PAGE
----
In Italy, the long established firm of Lancia had survived precariously into the 1960s. The son of the company's founder, Gianni Lancia, had undertaken ambitious expansion plans and also developed a Grand Prix car, the Lancia D50, which showed great promise. Unfortunately, income from the sale of the firm's excellent range of cars was insufficient to meet outgoings and the Formula 1 cars were handed over to Ferrari, while expansion plans were abandoned. Despite the problems the company marketed a wide range of models at the start of the 1960s, including the Appia, Flavia and Flaminia, all technically advanced cars using widely differing mechanical components - a V4 engine in the Appia, a horizontally-opposed four in the Flavia and a V6 in the Flaminia. Consequently, they were expensive to build.
1960 Lancia Appia GTE Zagato
Lancia Flavia 1800 Cabriolet
1960-1967 LANCIA Flaminia Sport Zagato
In 1964 Lancia replaced the Appia with the Fulvia saloon. Although its engine was a V 4 it was a virtually all new engine with a different bore and stroke and with the cylinders slanted over at an angle to obtain a low bonnet height. This 109lcc engine gave 60 bhp at 5800 rpm, giving the chunky Fulvia saloon a top speed of 85 mph. Unlike its predecessor the Fulvia was a front-wheel-drive car, with a four-speed gearbox, while suspension on this unitary construction car was by wishbones and a transverse leaf spring at the front and a dead beam axle on semi-elliptic leaf springs at the rear. Worm and roller steering was used and brakes were a mixture of front discs and rear drums.
Lancia Flavia Saloon
1964 Lancia Fulvia Berlina
The saloon had no great impact but the pretty little coupe which followed in 1964 gained favor with sporting enthusiasts, and for them the engine capacity was increased to 1216cc and power output to 80 bhp at 6000 rpm. This gave a top speed of 105 mph, although acceleration was quite modest. The factory re-entered motor sport via rallying, and a road going version of the rally coupe, called the HF, was marketed. This had a slight power increase, to 88 bhp, which put top speed up to 108 mph with a still modest acceleration rate.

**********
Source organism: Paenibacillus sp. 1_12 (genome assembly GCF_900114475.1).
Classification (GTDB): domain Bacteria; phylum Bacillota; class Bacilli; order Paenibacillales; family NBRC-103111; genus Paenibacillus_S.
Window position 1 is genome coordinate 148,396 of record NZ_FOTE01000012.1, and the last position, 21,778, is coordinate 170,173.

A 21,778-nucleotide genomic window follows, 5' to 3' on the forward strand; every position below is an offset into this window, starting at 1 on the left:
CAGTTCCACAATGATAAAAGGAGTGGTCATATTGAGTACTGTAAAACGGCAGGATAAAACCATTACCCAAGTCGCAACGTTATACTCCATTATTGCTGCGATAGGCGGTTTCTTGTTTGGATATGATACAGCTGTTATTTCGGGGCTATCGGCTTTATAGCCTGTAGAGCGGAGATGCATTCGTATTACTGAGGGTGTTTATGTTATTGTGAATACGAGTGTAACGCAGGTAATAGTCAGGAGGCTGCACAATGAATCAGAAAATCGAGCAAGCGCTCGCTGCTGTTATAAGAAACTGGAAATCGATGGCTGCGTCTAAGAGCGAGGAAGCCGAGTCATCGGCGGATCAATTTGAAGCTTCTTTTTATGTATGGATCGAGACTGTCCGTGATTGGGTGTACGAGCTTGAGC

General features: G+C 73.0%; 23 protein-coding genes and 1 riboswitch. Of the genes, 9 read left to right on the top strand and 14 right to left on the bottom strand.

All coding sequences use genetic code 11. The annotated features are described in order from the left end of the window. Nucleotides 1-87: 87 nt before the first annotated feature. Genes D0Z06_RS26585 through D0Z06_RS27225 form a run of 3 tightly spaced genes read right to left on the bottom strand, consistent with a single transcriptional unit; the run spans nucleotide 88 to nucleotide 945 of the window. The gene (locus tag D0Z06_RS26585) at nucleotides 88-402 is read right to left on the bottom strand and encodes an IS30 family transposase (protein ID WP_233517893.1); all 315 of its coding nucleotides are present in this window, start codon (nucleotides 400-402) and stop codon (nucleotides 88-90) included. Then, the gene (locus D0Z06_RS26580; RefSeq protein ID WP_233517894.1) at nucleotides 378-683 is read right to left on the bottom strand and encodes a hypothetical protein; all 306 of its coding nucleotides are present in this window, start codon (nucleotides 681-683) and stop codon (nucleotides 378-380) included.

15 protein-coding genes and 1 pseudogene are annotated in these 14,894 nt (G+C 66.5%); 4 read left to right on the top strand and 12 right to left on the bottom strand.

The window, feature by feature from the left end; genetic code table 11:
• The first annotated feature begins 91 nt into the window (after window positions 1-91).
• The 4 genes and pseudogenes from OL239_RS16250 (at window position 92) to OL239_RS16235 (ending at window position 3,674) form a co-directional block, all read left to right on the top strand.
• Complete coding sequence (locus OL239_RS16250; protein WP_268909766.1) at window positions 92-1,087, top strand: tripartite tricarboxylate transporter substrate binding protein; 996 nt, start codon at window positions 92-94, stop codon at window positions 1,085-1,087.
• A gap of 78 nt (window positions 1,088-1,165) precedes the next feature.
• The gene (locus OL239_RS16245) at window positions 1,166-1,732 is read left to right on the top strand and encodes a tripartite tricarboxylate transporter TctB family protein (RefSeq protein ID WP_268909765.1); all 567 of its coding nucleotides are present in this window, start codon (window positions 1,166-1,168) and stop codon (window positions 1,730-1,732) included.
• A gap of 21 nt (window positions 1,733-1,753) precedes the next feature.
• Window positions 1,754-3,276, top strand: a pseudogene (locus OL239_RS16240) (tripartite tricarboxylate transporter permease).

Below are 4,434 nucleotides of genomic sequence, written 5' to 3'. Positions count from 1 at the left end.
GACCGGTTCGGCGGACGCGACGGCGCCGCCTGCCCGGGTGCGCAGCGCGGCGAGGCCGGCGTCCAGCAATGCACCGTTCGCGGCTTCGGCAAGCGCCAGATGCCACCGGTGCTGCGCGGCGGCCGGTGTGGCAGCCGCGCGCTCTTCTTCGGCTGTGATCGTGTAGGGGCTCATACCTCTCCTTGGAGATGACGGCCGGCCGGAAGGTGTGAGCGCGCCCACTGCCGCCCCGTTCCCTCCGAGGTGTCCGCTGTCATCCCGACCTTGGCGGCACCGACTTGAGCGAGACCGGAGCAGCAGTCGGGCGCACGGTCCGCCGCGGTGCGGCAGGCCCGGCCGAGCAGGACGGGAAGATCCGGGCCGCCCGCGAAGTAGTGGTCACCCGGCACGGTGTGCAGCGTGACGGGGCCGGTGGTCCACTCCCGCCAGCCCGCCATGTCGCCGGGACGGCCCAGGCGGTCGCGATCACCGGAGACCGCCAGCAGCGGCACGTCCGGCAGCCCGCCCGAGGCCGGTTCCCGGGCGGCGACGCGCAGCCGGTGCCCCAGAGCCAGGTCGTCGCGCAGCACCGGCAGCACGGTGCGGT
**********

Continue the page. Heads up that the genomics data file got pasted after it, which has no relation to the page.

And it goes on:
Perhaps the most attractive of the Fulvia variants was the Sport. This was based entirely on the coupe chassis but was graced with an attractive coupe two-seater body designed by Zagato. This sleek fastback shape was very popular on the Continent and the hatchback rear door which was to become almost compulsory on family saloons of the 1970s, was raised by an electric motor.
The engine capacity increased steadily over the years. By 1970 it had grown to 1298cc and the power output of the Sport engine had increased to 103 bhp at 6000 rpm, pushing top speed to 112 mph. Finally the rally-developed engine increased in size to 1584cc and power went up to 114 bhp at 6000 rpm. By now a five-speed gearbox was standardized and top speed was a very respectable 115 mph, while a 0 to 50 mph time of 6.5 seconds was possible.
Although the Sport model never made a name for itself in competition its attractive good looks and combination of performance, handling and economy make it a collector's item.
So, tell us what you think of this car; is it better looking in person? Give us a reply.